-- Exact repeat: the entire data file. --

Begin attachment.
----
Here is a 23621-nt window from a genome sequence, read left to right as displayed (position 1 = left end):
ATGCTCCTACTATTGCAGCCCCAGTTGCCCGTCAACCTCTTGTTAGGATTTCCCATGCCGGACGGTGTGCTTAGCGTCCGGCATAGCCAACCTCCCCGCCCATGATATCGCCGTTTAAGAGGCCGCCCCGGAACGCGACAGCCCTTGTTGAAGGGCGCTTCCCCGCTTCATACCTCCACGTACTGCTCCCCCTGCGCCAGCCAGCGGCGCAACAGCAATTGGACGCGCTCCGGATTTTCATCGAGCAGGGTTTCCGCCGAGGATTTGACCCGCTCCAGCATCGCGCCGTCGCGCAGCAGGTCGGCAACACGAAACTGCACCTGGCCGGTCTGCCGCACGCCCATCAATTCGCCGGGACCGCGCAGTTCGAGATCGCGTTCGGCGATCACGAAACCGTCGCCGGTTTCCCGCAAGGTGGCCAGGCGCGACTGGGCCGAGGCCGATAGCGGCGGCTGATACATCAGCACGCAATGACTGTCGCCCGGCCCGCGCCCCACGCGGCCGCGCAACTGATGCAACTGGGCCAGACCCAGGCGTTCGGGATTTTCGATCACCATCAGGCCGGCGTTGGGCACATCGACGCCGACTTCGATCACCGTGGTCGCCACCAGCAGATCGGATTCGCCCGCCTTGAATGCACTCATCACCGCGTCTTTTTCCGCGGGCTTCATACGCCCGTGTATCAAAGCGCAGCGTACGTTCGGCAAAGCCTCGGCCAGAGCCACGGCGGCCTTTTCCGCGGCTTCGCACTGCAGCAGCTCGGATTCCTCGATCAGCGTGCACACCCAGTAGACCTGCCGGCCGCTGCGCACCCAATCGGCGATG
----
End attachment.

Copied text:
Here is a 23621-nt window from a genome sequence, read left to right as displayed (position 1 = left end):
ATGCTCCTACTATTGCAGCCCCAGTTGCCCGTCAACCTCTTGTTAGGATTTCCCATGCCGGACGGTGTGCTTAGCGTCCGGCATAGCCAACCTCCCCGCCCATGATATCGCCGTTTAAGAGGCCGCCCCGGAACGCGACAGCCCTTGTTGAAGGGCGCTTCCCCGCTTCATACCTCCACGTACTGCTCCCCCTGCGCCAGCCAGCGGCGCAACAGCAATTGGACGCGCTCCGGATTTTCATCGAGCAGGGTTTCCGCCGAGGATTTGACCCGCTCCAGCATCGCGCCGTCGCGCAGCAGGTCGGCAACACGAAACTGCACCTGGCCGGTCTGCCGCACGCCCATCAATTCGCCGGGACCGCGCAGTTCGAGATCGCGTTCGGCGATCACGAAACCGTCGCCGGTTTCCCGCAAGGTGGCCAGGCGCGACTGGGCCGAGGCCGATAGCGGCGGCTGATACATCAGCACGCAATGACTGTCGCCCGGCCCGCGCCCCACGCGGCCGCGCAACTGATGCAACTGGGCCAGACCCAGGCGTTCGGGATTTTCGATCACCATCAGGCCGGCGTTGGGCACATCGACGCCGACTTCGATCACCGTGGTCGCCACCAGCAGATCGGATTCGCCCGCCTTGAATGCACTCATCACCGCGTCTTTTTCCGCGGGCTTCATACGCCCGTGTATCAAAGCGCAGCGTACGTTCGGCAAAGCCTCGGCCAGAGCCACGGCGGCCTTTTCCGCGGCTTCGCACTGCAGCAGCTCGGATTCCTCGATCAGCGTGCACACCCAGTAGACCTGCCGGCCGCTGCGCACCCAATCGGCGATG